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Red rag v rainbow flag: 'Gay parades harm kid spectators more than bullfights'

Red rag v rainbow flag: 'Gay parades harm kid spectators more than bullfights'
A Spanish businessman running bullfighting rings is in hot water after he defended the controversial entertainment against attacks by animal rights activists, saying that watching corrida does less harm to kids that watching gay pride parades.

Carlos Zúñiga, who co-owns bullfighting operator Circuitos Taurinos, made the comment in response to claims by Spain’s National Association for the Rights and Freedoms of Animals (Anadel) that watching corrida fights may harm children. Speaking to news agency Europa Press, the businessman rejected the claim, saying people should respect events enjoyed by other people even if they don’t like them.

“I don’t like events that stand up for some people like gay parades. But I don’t attend them and I respect them. That is what’s bad for children to watch,” he said.

He insisted that spectating bullfighting is not harmful in the least and that critics of corrida are “against the national fiesta and against everything that Spain stands for”.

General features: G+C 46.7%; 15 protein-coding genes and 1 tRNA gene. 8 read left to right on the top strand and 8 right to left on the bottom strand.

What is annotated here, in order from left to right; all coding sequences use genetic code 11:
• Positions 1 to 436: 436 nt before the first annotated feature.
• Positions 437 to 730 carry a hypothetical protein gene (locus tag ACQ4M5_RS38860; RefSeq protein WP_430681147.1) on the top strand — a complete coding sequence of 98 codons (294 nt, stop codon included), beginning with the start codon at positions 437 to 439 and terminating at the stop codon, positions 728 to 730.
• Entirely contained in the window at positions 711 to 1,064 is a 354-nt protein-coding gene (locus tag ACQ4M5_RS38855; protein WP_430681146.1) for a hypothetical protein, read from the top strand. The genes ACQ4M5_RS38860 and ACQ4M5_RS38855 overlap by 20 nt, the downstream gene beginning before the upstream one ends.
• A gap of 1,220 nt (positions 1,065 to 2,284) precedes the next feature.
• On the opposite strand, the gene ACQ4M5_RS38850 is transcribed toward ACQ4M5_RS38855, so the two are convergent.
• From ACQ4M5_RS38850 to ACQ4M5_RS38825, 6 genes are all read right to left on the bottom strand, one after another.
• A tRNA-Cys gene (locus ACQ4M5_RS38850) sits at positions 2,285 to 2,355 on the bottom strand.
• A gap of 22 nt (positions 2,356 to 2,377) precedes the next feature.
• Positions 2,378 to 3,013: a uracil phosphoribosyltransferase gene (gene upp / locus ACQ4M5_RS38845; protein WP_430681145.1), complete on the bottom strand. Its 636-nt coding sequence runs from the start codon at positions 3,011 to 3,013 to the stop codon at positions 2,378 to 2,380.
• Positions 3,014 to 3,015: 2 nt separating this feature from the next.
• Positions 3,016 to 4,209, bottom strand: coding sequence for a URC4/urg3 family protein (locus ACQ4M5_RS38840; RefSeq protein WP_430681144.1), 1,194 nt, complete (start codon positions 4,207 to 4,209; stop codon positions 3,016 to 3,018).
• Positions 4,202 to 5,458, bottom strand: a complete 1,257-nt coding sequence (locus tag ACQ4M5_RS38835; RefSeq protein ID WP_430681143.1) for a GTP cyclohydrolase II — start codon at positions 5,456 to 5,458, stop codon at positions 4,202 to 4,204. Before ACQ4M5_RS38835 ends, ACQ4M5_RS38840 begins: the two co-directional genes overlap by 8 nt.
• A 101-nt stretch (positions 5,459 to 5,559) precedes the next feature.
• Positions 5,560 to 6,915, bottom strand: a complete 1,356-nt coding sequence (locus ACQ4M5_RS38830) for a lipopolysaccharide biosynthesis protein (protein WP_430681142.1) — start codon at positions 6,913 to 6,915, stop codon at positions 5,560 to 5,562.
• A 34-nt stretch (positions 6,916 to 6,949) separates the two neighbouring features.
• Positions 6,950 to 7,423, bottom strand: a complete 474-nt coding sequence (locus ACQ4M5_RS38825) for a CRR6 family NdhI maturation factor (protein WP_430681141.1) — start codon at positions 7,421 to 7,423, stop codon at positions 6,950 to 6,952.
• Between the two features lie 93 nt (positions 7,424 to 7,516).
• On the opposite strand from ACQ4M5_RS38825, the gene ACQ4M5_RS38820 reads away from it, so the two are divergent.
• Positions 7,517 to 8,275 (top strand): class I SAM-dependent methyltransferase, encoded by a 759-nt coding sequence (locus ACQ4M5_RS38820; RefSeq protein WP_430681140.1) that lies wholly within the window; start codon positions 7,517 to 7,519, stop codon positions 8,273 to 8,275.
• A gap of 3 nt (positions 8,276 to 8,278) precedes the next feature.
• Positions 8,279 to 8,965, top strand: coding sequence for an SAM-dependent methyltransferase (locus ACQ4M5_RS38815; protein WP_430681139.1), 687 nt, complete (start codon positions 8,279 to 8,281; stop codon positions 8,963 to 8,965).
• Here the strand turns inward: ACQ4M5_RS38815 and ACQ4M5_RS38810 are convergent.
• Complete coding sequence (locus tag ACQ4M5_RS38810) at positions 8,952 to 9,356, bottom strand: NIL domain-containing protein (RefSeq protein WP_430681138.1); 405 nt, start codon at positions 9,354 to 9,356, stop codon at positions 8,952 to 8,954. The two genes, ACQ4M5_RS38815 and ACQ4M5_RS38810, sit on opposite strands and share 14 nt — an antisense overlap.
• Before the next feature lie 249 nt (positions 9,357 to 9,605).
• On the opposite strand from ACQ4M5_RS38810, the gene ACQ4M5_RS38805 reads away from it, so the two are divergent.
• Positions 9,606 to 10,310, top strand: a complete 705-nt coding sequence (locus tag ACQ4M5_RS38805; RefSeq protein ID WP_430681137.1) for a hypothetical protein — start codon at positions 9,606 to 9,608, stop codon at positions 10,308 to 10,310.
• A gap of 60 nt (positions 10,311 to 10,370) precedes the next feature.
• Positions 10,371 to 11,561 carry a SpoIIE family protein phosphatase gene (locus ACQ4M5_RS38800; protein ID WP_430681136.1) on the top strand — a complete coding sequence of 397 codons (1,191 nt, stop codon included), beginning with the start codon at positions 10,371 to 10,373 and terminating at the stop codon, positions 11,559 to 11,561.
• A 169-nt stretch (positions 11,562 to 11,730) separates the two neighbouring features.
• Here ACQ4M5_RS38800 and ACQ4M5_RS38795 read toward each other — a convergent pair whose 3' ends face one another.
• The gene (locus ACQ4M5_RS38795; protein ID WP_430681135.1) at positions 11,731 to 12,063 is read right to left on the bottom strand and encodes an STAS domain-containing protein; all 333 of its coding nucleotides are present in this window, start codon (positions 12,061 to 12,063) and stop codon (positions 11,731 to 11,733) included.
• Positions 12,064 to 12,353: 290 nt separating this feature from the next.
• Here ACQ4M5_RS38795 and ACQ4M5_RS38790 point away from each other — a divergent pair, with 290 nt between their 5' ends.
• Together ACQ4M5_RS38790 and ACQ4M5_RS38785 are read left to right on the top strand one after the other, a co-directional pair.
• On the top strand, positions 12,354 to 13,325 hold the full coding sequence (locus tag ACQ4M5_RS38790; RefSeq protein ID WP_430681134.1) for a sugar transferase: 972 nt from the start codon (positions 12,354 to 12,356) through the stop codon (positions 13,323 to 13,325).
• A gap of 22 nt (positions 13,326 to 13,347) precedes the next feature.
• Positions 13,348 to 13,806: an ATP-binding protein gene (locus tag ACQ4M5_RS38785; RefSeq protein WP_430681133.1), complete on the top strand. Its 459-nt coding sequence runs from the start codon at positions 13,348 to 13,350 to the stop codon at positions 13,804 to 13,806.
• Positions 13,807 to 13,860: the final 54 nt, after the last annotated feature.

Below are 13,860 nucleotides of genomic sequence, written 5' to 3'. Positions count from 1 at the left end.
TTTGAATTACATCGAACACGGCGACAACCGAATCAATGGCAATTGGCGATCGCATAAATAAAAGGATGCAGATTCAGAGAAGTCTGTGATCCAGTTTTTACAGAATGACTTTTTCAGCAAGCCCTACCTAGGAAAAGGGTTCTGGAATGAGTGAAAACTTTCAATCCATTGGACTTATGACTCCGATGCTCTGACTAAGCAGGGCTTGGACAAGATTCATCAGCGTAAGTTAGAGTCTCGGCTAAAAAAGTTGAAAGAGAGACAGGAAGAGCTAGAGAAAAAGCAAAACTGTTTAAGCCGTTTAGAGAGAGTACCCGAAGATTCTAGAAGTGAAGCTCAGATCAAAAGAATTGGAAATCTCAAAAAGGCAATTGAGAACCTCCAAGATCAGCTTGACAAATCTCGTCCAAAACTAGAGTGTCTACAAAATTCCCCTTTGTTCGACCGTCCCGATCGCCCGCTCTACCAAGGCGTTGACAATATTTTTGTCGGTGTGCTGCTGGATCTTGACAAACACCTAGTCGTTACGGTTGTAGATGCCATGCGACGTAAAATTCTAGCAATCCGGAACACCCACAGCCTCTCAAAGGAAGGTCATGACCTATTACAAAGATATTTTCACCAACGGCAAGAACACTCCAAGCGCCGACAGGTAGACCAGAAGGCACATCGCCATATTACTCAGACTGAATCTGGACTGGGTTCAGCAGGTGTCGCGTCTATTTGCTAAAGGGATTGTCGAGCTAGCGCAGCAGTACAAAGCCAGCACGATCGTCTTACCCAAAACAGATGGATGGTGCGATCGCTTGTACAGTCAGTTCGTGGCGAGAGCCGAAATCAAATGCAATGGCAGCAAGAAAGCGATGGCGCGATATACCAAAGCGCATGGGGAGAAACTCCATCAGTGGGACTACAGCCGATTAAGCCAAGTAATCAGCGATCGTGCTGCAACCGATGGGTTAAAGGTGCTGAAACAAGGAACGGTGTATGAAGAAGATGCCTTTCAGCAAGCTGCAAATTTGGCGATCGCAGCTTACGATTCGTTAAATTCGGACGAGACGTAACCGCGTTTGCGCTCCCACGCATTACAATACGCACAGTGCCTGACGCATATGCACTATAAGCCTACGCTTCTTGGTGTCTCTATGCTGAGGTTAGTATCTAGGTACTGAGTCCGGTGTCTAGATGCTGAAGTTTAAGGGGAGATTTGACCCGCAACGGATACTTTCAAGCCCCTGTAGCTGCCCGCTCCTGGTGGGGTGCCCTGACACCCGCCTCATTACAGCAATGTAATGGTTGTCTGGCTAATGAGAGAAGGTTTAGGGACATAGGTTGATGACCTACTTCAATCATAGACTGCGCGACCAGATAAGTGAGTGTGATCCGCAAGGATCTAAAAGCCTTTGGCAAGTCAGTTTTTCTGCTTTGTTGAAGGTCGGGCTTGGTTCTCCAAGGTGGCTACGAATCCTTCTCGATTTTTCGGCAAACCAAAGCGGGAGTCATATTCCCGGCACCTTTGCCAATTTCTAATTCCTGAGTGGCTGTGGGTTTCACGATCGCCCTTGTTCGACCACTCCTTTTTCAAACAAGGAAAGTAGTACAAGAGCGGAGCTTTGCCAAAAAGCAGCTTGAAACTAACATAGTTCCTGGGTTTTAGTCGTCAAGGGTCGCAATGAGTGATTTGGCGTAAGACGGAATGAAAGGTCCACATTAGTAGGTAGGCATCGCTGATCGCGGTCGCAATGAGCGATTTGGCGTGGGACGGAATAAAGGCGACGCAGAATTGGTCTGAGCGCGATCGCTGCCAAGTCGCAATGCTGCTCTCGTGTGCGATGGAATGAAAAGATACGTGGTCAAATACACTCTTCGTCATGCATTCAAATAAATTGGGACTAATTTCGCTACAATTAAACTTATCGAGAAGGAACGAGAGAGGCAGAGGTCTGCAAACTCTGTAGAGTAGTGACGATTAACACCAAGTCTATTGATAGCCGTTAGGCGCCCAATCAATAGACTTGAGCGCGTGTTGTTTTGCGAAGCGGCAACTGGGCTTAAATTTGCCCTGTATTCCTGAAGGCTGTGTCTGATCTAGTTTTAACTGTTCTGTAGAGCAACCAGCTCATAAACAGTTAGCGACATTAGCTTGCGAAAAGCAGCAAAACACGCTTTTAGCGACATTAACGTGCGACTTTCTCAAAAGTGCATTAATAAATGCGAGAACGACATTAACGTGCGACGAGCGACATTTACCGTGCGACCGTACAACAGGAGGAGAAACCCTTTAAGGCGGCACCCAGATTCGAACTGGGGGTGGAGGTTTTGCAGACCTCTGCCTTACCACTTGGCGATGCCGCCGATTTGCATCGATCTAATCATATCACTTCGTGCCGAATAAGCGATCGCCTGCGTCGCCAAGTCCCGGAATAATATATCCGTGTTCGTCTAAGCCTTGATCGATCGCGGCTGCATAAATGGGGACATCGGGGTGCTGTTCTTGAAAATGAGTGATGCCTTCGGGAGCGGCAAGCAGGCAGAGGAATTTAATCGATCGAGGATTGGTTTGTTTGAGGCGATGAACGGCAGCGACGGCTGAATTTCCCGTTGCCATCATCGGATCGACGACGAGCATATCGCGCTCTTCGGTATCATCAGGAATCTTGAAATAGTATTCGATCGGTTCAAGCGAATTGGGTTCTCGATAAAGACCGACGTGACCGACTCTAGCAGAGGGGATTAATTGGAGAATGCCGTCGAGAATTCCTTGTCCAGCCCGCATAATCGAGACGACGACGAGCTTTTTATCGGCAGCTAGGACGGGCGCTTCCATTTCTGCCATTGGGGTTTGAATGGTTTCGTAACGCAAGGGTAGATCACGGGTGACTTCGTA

Zúñiga added that as far as animal rights go, bulls grown for four years to fight in the ring have better lives that their bovine comrades grown as food.

“The meat we eat at the table comes from calves seven or eight months old – they are subjected to animal abuse and not the bulls,” he said.

The businessman further said that bullfighting is a source of jobs and tourist income in Spain.

The comments sparked criticism by both LGBT activists and animal rights defenders.

Spanish left-wing party Podemos called them homophobic and questioned Zúñinga's position as a manager of a public venue in a tweet.

Silvia Barquero, head of animal rights group Pacma, said Zúñinga's views were out of date and shared by a minority of Spaniards.

"In Spain, there are still people anchored in the past. To think that bullfighting is our tradition today is as anachronistic as to think that gay people should not have equal rights," she told the Local.

The bullfight entrepreneur has since apologized on Twitter, saying he didn’t intend to offend anyone.

The controversy came as Spain is holding the annual bullfighting festival Feria de Begoña this week.

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